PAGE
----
Eating Over The Sink
Since Glorious Spouse and I have become low carbers, the thing I miss most about stuffing the Thanksgiving turkey is getting rid of last year’s Christmas fruitcake. Designated-drivers not withstanding, there should be bumper stickers that read “Friends Should Not Let Friends Give Fruitcakes.”
Picture the scene as it used to be: It is late December of any year. Glorious Spouse and I are standing with “The Fruitcake” poised over our largest bowl, tearing the cake apart. First, we whisper a soft “so sorry” into the air in the general direction of DearFriend’s house, the same DearFriend who lovingly made “The Fruitcake,” beginning in August and adding more and more booze as the weeks went by. Then, with no further ado, we pitch all those square yellow things go into the trash.
Don’t email to tell me those squares are called candied citron. I agree with Glorious Spouse’s opinion. “Who do you suppose had a nightmare and invented those things?” (She asked this rhetorical question every year while we were reenacting our little tradition.) Next, into the trash go all those little green hunks, even the green cherries. Green things ought not to bounce when dropped on the counter top. And, into yet another pile go all the little red blobs.
Back to the scene: We would pause to think, and would keep the red blobs. We might want to use the little red nubbins on top of a sweet potato casserole, maybe for Thanksgiving next year. So they go into a small plastic bag. Of course, similar red nubbins from previous years’ fruitcakes that we didn’t use for sweet potato casseroles or anything else have already found their way into oblivion, but Hope Springs Eternal.
Only the crumbled sweet cake and the nuts go into the bowl, and we scoop it all into a large Zip Lock bag. We know that next year we’ll be glad we did this. Turkey stuffing made with fruitcake, sans red, yellow, and green things, tastes really good. But, we always kept the idea as our secret ingredient. We didn’t want DearFriend to find out the fate of his Work of Art.
Now, I hear you asking, “How can broken-up fruitcake possibly last a year in the freezer?” It point of fact, it will last 100 years in the freezer. The brandy and whiskey and rum and Bacchus-knows what else DearFriend puts in there will keep it ’til the Final Thanksgiving. When we took the fruitcake from the freezer for Thanksgiving last year, it looked just as good as when we put it in cold storage the year before. It would look just as good any year you pick.
Let’s shift scenes. It now any number of Thanksgiving mornings. Glorious Spouse and I are up before the sun to get the stuffing prepared and to set the big bird a-cooking. The house is quiet; everyone else is sleeping. Life is good, and we are duly thankful.
We are ready to start cooking. We have our bag of last year’s (perfectly preserved) fruitcake. We have our bag of Mrs.You-Know-Who’s turkey dressing mix. We have our chopped carrots, and some un-candied green things. We also have all the slices from a loaf of the cheapest white bread, laid out on two shelves in the oven, all dried to hardtack.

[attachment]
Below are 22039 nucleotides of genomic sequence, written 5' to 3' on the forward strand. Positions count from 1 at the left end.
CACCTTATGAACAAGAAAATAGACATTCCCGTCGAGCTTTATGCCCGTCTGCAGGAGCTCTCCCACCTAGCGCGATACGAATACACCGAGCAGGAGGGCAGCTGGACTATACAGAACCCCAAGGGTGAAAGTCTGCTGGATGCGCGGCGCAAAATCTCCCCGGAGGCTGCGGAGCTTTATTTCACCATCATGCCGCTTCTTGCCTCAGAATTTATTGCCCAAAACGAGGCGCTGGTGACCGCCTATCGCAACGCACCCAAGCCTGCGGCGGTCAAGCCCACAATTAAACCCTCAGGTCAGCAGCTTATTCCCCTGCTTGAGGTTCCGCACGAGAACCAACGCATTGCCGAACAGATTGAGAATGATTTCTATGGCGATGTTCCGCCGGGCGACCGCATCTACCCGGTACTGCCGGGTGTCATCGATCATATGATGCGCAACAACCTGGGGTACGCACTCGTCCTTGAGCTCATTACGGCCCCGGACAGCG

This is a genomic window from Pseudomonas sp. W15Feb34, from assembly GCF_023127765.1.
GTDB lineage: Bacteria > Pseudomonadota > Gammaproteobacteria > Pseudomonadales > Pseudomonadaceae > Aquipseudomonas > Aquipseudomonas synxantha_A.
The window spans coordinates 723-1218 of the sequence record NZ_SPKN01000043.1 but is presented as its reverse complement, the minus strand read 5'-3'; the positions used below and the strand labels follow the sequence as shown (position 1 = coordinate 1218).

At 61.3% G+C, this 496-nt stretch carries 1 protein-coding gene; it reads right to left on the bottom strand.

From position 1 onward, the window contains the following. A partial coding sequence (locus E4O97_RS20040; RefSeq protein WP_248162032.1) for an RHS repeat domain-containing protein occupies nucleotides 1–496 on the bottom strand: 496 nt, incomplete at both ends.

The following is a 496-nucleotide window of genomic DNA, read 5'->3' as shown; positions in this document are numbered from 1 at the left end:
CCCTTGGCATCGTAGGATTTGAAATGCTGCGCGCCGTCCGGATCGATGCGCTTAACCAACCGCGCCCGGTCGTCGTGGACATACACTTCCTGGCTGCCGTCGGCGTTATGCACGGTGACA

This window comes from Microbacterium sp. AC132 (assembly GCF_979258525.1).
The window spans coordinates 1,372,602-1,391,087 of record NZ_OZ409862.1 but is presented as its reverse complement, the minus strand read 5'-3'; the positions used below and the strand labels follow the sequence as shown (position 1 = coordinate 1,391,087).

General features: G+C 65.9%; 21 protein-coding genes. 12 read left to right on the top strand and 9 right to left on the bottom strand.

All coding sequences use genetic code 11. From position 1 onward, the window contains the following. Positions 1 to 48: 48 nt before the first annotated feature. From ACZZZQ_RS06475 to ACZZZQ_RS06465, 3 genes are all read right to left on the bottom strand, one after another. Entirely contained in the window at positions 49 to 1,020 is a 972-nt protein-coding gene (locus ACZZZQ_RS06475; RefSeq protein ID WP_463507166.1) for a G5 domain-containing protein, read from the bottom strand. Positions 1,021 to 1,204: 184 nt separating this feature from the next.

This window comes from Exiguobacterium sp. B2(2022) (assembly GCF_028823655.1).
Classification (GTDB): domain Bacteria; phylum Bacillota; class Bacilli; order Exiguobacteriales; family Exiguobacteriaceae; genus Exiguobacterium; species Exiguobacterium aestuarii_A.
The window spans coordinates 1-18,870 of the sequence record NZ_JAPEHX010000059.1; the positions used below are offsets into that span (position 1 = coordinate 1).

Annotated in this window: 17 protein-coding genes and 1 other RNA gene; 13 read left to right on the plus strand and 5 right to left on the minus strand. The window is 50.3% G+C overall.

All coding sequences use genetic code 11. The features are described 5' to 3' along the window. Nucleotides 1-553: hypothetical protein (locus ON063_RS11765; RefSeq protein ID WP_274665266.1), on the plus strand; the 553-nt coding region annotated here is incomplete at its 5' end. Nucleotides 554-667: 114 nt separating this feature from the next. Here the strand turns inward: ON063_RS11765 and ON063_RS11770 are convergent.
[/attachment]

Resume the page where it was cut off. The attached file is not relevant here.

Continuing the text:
Which brings me to my mother. When I was a kid, I helped her in the kitchen getting the Thanksgiving bird ready. In those days, turkeys had a lot of the little hard ends of feathers sticking out of the skin. My mother called these pin feathers, and we had to get rid of them, but we couldn’t just pull them out. They don’t budge. She’d burn them off by holding the whole bird over the fire of the stove to singe them off. The turkey was heavy, and she wasn’t all that strong, but I was learning at my mother’s knee that no chore was too great for the Thanksgiving Feast.
And, that is where I learned that no regulation Thanksgiving stuffing can be prepared without a loaf of the cheapest white bread laid out on two shelves in the oven, all dried to hardtack. But here’s the strange part: she took each piece of hard bread, soaked it briefly in a bowl of salted water, squeezed out the bread, and put the mashed glob in with the already-cooked onions, celery, and garlic. The question loomed: “Why dry the bread, if you’re going to wet it again?”
Knowing that one doesn’t query the wisdom of the chef, particularly when the chef is your mother, I didn’t ask for a long time. But I finally did ask, and the answer was: to get the salted water into the bread.
Apparently, putting salt on torn pieces of bread taken out of the package doesn’t do it.
Well, friends this year and for all the years to come, there will be no last year’s fruitcake on Thanksgiving, no cheap white bread dried to hardtack, no Mrs. Cornbread’s dressing mix. Those are part of the bygone era. We are 100% low carbers, and the turkey will get stuffed with chopped cauliflower, homemade sausage, whole small onions, stalks of celery, an orange cut in quarters, some sprigs of parsley and rosemary, and a few bay leaves.
And we’ll have steamed spinach, cucumber salad, and broccoli. No sweet potato casserole with or without red blobs. Aunt Hannah will probably make a sage dressing as a side dish, and bring it along for those who must eat bread stuffing, but it won’t be the same. (How could it be, without the secret ingredient?)
A sad tear falls, true. We really used to love the taste of that secret fruit cake stuffing, but I’m looking on the bright side. Next month, when DearFriend comes knocking on the door to offer glad tidings and his pride-and-joy fruitcake, we intend to say, “Oh dear; oh dear. We can’t take it this year. We don’t eat cake anymore; we’re low carbers now.”
ZACK GRADY writes from Southern California. He reads cookbooks, but mostly, he just adds garlic and hot sauce.